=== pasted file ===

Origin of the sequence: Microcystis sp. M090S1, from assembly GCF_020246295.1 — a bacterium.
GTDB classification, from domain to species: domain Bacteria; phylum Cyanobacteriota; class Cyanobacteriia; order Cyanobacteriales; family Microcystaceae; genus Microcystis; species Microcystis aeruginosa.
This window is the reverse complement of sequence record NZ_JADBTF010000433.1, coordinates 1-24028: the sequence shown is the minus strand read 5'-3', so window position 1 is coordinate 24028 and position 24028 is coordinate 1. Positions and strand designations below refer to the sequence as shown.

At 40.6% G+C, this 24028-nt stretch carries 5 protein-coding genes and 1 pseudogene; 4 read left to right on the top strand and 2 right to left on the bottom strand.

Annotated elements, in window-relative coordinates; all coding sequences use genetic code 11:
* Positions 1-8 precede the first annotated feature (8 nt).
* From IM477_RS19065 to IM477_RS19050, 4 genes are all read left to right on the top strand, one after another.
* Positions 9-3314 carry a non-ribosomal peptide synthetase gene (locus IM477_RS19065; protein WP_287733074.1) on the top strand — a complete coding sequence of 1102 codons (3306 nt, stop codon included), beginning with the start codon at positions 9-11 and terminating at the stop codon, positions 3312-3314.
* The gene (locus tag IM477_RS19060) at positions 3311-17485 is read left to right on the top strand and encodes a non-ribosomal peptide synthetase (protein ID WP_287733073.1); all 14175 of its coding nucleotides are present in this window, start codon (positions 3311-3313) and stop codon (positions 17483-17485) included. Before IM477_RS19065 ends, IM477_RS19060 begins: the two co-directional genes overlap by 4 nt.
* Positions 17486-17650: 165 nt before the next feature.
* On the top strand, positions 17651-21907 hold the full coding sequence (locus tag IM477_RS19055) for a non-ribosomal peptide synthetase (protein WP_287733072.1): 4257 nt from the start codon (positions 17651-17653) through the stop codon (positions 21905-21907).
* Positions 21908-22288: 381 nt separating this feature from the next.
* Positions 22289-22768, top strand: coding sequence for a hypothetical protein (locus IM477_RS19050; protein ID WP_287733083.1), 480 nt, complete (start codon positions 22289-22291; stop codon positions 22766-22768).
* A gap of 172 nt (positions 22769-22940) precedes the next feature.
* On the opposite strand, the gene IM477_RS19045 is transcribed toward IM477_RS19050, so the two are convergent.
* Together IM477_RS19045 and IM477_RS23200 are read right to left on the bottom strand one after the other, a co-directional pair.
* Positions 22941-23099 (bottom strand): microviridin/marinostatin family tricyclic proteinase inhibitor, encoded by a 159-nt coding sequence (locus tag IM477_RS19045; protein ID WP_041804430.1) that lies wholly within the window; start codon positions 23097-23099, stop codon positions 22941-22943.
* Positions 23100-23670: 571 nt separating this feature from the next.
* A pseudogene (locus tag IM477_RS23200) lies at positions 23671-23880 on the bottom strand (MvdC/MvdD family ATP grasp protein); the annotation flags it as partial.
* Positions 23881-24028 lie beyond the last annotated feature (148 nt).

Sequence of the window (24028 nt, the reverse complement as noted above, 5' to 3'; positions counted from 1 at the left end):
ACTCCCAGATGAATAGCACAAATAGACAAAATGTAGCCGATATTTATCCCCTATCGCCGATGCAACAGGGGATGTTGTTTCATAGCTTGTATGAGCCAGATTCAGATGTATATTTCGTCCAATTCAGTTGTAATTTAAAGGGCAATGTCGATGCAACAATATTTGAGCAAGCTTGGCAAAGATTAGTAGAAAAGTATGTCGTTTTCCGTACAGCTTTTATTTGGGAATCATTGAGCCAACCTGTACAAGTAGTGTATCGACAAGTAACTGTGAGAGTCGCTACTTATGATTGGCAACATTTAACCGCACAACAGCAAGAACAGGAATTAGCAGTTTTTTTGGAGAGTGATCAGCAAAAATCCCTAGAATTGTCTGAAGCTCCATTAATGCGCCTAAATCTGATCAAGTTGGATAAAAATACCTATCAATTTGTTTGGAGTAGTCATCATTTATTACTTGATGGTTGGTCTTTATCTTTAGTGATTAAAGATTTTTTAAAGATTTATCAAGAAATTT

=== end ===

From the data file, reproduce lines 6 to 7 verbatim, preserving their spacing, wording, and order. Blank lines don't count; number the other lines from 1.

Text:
* Positions 1-8 precede the first annotated feature (8 nt).
* From IM477_RS19065 to IM477_RS19050, 4 genes are all read left to right on the top strand, one after another.